The city council has accepted the review’s recommendation that the statues, buildings and street names should be kept rather than removed or changed, but that they should be “re-presented” to explain the nature and consequences of their association with slavery or colonialism.
It is expected to mean new plaques or interpretation boards to spell out some aspects of Edinburgh’s history which has often been glossed over.
“The report is clear – putting up plaques is what we should do rather than knock things down,” said Sir Geoff, a well-known human rights campaigner who was Scotland’s first black professor and is now Chancellor of Heriot-Watt University.
Here are some of the key sites around the Capital with links to slavery or colonialism:
1. Melville monument, St Andrew Square
The 150ft-high monument in middle of St Andrew Square is to Henry Dundas (1742-1811), who used his influence as Home Secretary to delay the end of the slave trade, leading to around 630,000 slaves waiting an extra 10 years for their freedom. As President of the Board of Control, Melville also oversaw the East India Company. Photo: Lisa Ferguson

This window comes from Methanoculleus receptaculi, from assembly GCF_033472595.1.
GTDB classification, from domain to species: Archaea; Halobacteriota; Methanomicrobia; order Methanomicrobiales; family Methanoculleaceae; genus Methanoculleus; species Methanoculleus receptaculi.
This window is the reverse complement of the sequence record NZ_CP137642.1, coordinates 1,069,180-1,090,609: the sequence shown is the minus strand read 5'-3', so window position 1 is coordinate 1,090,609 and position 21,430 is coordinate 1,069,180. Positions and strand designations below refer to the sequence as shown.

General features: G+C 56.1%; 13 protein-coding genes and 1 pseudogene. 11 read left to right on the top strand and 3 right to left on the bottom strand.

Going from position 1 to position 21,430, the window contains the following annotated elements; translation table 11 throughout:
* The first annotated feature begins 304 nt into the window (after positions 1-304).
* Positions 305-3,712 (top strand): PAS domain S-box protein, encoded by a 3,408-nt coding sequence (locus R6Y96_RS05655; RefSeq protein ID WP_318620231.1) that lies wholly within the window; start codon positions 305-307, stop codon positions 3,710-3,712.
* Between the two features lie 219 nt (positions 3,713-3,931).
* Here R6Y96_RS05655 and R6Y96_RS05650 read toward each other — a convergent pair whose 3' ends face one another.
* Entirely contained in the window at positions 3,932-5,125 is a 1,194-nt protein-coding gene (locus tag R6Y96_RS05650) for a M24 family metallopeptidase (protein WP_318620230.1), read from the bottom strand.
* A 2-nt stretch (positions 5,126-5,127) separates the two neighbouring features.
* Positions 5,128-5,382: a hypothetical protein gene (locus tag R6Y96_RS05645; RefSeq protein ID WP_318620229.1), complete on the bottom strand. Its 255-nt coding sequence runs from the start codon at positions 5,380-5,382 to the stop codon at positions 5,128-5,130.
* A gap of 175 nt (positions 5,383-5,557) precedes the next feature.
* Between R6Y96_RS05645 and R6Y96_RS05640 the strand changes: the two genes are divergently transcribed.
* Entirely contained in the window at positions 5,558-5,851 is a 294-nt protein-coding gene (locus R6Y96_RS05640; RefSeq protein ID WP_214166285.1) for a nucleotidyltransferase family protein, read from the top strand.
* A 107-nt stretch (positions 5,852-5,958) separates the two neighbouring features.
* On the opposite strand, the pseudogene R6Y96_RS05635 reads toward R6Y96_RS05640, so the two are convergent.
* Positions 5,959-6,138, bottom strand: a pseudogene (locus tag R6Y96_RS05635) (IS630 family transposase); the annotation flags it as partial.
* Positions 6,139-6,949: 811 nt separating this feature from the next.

2. Dundas House, St Andrew Square
This A-listed building, now the registered office of the Royal Bank of Scotland and its parent, NatWest Group , was built by Sir Lawrence Dundas (1712-1781), who owned two estates worked by enslaved people in the West Indies, in Dominica and in Grenada. Photo: Scotsman Publications
3. Statue of Charles II, Parliament Square
Charles II played a key role in the establishment of the Royal Africa Company. It was created in 1660 by royal charter with a focus on trade in gold, but the charter was
amended in 1663 to include a monopoly in British trade of human beings lasting until 1752. Photo: Scotsman Publications
4. Statue of William Pitt the Younger, George Street
William Pitt the Younger (1759-1806) was Prime Minister when Henry Dundas’ amendment in favour of the "gradual" abolition of slavery was adopted. He supported the abolition of the slave trade, but also sent British troops to the Caribbean to fight against the anti-slavery Haitian Revolution when Dundas was Secretary of State for War (1794 - 1801). Photo: Greg Macvean